The United States noted that "impunity in human-rights violations" continues; France was "alarmed by extra-judicial killings and enforced disappearances and continuing violations against journalists and human-rights defenders"; Japan said, "extra-judicial killings continue as a significant political issue". Six countries asked the Philippines to act on the unmet requests of UN special rapporteurs to visit the Philippines to examine the human-rights situation.

In July, Dutch national and land reform campaigner Willem Geertman was shot dead just outside his office in Central Luzon. While the government initially followed the police line of a robbery gone wrong, witnesses reported Geertman as having been forced to his knees before being executed with shots to the head. Fellow campaigners have pointed to "military agents" as culpable.

In the same month, a joint statement from the UN Special Rapporteurs on human-rights defenders, and on extra-judicial, summary or arbitrary executions, told of a "significant increase" in reports of killings and death threats against human-rights defenders since the murder of Italian priest Fausto Tenorio in 2011.

Non-governmental organizations (NGOs) have also been scathing in their criticism. Human Rights Watch's 2012 World Report notes "the military and police still commit human rights violations with impunity", with the government making "little progress" in spite of its promises.

Nominal pressure has been exerted by the US. However, while the Philippine government is keen to recoup the US$10 million withheld from its military aid conditional on improvement in human rights violations, it represents only 10% of a military assistance budget that is unlikely to wane in the face of increasing tensions in the South China Sea.

The political will of Aquino to carry through his claimed reformist mantra is questionable. Human rights rapporteurs are refused entry, and human rights specialists who have engaged in work with the administration speak of little determination to reform. Given the significant institutional blocks to meaningful human-rights reform, without strong political will there remains little hope of progress.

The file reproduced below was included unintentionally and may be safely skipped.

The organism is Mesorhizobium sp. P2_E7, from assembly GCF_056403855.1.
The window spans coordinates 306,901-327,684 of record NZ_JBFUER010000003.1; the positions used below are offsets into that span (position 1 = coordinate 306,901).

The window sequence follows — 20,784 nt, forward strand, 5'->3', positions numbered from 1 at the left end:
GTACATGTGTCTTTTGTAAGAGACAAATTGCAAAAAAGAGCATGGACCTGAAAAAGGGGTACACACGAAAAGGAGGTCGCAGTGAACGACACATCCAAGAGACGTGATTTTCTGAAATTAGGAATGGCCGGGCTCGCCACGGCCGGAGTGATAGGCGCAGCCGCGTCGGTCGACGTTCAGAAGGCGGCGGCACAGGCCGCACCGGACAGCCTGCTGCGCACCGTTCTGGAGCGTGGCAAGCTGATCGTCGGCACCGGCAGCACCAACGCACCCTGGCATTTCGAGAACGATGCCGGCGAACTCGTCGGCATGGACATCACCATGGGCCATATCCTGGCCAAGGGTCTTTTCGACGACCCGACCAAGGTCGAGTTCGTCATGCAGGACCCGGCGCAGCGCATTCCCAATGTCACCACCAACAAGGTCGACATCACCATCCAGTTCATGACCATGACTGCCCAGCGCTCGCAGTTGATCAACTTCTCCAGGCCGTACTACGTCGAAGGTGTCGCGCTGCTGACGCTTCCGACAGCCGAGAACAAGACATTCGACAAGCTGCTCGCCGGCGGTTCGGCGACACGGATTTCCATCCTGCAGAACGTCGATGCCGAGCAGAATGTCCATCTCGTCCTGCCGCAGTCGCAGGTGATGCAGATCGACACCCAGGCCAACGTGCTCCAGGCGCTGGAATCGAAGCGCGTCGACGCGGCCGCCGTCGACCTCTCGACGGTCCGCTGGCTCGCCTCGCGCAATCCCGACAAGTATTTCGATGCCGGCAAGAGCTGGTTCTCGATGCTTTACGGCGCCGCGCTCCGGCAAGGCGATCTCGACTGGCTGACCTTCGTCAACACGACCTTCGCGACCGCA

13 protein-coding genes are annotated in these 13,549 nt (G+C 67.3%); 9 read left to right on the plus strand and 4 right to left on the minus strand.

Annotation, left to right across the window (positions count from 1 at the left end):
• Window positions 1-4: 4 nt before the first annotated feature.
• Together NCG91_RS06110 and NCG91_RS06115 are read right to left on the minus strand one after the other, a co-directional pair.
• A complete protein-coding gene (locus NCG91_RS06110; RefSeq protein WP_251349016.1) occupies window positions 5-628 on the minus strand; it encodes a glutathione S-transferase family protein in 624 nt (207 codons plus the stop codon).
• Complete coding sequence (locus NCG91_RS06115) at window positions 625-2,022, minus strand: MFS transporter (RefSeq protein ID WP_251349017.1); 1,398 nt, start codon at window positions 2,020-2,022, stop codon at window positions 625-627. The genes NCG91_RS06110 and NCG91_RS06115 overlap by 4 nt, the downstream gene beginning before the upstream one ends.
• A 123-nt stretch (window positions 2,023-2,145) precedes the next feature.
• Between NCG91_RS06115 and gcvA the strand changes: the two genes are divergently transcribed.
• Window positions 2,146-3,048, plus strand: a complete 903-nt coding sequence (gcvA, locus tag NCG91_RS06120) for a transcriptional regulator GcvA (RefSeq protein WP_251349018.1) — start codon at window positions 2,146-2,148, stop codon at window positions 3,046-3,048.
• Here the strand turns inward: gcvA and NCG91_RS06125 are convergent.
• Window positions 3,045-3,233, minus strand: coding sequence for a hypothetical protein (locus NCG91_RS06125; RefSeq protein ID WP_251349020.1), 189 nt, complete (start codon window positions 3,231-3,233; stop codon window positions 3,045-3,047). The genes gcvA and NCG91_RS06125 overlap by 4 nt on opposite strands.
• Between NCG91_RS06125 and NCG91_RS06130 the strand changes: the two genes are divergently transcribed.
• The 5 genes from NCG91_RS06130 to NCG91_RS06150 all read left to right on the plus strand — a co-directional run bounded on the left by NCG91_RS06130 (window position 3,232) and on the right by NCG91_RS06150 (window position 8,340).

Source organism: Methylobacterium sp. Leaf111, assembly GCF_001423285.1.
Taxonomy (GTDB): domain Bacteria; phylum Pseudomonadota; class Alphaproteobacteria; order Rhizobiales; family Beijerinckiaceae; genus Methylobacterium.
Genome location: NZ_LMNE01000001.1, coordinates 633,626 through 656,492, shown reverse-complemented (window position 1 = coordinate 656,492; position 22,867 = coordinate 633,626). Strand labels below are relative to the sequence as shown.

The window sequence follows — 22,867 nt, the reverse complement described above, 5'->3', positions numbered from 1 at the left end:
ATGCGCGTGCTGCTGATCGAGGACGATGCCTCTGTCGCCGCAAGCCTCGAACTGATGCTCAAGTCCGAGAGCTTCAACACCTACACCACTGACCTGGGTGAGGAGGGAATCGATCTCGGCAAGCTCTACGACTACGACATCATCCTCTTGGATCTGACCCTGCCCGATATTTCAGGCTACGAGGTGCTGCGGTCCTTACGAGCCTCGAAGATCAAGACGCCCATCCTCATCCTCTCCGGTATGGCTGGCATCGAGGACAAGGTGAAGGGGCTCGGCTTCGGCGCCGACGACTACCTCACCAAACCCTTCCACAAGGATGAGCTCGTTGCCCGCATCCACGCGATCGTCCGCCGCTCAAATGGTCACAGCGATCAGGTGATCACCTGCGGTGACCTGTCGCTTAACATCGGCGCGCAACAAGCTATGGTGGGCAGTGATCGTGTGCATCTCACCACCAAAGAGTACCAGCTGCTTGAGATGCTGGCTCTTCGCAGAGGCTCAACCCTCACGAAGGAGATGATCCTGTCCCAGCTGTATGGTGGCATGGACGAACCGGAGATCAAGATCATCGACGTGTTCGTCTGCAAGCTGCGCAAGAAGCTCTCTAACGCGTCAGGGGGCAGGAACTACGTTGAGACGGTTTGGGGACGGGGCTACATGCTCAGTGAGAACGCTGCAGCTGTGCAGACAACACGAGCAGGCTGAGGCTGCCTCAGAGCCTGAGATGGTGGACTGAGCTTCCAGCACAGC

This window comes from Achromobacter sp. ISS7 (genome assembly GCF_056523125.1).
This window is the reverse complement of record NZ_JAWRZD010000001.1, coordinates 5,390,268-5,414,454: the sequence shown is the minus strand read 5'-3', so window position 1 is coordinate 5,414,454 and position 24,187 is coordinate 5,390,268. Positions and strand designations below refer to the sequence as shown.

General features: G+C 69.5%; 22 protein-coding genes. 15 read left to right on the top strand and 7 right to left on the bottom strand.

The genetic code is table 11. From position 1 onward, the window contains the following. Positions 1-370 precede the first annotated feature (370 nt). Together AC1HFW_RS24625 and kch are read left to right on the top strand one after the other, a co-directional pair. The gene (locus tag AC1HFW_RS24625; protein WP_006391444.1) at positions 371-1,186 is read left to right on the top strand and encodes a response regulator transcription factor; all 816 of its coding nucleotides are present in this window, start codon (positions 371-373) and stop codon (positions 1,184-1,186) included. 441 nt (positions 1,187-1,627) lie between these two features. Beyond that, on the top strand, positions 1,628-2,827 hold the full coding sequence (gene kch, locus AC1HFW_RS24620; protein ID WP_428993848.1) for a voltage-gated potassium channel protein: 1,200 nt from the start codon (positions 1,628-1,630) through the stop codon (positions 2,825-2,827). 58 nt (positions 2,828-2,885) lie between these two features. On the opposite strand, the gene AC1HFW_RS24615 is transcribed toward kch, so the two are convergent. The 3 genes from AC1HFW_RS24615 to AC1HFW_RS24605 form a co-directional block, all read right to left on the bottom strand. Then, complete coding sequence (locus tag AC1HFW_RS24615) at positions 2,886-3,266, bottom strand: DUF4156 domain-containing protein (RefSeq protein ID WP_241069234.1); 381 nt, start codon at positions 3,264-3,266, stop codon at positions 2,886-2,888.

The cases of Palparan and the Maguindanao massacre demonstrate that the move from arrest warrant to arrest, prosecution and conviction is seldom achieved in the Philippine criminal justice system. Prominent voices on the need for judicial reform, such as renowned human-rights lawyer Jose Manuel Diokno, have spoken of the continued presence of political "backers" in a flawed judicial system, with a particular focus on the Supreme Court.

The European Union, building on an 18-month project to improve prosecution of human-rights cases which ended last year, plans the launch of a "justice for all" program that will channel some 10 million euros (US$12.9 million) to 2015 in the hope of generating equitable access to justice and an improvement in criminal justice for "disadvantaged" groups, including human rights and social activists.

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Post time 2013-2-25 23:22:46 |Display all floors
Entrenched clientilism
At the political level, the Maguindanao massacre was a signpost of the entrenched national-provincial clientilism that remains a hallmark of the Philippine political system. The accused Ampatuan clan brought national electoral victories to then president Gloria Arroyo in 2004; her closest rival recorded no votes in three towns under the clan's control.

In 2006, Arroyo issued Executive Order 546, allowing local officials to hold private armies to fight insurgents; the Ampatuan private army was instead used to ensure it would retain the perks of office. Aquino made an election promise to revoke the order. He has failed to do so.